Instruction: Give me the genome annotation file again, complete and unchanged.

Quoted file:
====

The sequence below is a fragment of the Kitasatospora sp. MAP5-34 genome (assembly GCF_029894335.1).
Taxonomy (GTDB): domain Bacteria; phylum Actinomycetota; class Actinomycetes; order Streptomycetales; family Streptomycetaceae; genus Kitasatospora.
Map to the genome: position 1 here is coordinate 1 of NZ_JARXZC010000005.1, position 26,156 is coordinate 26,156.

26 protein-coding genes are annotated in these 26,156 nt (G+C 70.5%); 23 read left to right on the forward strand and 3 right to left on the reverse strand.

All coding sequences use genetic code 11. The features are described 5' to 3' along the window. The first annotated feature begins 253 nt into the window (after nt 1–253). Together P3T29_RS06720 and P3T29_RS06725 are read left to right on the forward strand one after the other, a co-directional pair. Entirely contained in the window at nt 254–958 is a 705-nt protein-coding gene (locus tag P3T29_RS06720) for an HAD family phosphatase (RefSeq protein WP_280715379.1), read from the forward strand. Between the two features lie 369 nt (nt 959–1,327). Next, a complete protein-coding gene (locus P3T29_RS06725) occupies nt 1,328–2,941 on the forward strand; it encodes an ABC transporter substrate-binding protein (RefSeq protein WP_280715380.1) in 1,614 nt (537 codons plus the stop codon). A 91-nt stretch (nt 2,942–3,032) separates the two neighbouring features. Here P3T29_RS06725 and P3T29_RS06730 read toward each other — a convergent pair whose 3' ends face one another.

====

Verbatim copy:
The sequence below is a fragment of the Kitasatospora sp. MAP5-34 genome (assembly GCF_029894335.1).
Taxonomy (GTDB): domain Bacteria; phylum Actinomycetota; class Actinomycetes; order Streptomycetales; family Streptomycetaceae; genus Kitasatospora.
Map to the genome: position 1 here is coordinate 1 of NZ_JARXZC010000005.1, position 26,156 is coordinate 26,156.

26 protein-coding genes are annotated in these 26,156 nt (G+C 70.5%); 23 read left to right on the forward strand and 3 right to left on the reverse strand.

All coding sequences use genetic code 11. The features are described 5' to 3' along the window. The first annotated feature begins 253 nt into the window (after nt 1–253). Together P3T29_RS06720 and P3T29_RS06725 are read left to right on the forward strand one after the other, a co-directional pair. Entirely contained in the window at nt 254–958 is a 705-nt protein-coding gene (locus tag P3T29_RS06720) for an HAD family phosphatase (RefSeq protein WP_280715379.1), read from the forward strand. Between the two features lie 369 nt (nt 959–1,327). Next, a complete protein-coding gene (locus P3T29_RS06725) occupies nt 1,328–2,941 on the forward strand; it encodes an ABC transporter substrate-binding protein (RefSeq protein WP_280715380.1) in 1,614 nt (537 codons plus the stop codon). A 91-nt stretch (nt 2,942–3,032) separates the two neighbouring features. Here P3T29_RS06725 and P3T29_RS06730 read toward each other — a convergent pair whose 3' ends face one another.